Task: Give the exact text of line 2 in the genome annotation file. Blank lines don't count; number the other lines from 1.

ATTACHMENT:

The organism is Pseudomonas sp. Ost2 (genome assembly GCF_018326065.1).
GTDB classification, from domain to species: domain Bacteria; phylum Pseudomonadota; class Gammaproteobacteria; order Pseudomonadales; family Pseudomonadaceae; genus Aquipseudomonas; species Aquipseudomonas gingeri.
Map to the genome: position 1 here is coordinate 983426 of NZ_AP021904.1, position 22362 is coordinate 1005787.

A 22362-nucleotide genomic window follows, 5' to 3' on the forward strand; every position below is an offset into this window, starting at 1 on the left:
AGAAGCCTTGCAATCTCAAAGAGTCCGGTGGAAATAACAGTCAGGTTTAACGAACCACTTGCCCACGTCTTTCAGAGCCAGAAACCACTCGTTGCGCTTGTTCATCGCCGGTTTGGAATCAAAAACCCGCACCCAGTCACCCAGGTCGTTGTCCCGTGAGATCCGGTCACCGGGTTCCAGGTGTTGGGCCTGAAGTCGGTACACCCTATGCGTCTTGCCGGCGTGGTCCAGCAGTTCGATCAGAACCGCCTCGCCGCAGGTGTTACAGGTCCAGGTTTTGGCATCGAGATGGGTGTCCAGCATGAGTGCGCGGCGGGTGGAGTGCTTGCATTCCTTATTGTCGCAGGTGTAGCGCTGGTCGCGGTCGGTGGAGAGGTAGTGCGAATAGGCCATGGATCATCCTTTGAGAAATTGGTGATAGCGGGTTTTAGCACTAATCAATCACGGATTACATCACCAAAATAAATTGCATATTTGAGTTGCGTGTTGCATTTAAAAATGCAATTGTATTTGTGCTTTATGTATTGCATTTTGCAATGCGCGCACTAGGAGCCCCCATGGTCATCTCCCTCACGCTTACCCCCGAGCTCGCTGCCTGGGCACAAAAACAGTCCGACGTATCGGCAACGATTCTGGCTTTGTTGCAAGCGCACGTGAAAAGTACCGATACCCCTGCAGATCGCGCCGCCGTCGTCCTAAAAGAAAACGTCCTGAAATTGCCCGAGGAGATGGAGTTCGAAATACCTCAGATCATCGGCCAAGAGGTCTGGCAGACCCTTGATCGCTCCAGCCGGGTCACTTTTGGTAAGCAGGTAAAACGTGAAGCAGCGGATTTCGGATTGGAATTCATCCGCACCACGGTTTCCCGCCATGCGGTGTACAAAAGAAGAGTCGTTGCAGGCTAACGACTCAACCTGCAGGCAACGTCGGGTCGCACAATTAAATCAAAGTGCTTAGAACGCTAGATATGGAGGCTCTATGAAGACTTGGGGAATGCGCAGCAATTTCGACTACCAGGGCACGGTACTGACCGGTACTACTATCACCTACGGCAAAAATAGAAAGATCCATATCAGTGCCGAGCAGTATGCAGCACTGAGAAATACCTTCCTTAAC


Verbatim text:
GTDB classification, from domain to species: domain Bacteria; phylum Pseudomonadota; class Gammaproteobacteria; order Pseudomonadales; family Pseudomonadaceae; genus Aquipseudomonas; species Aquipseudomonas gingeri.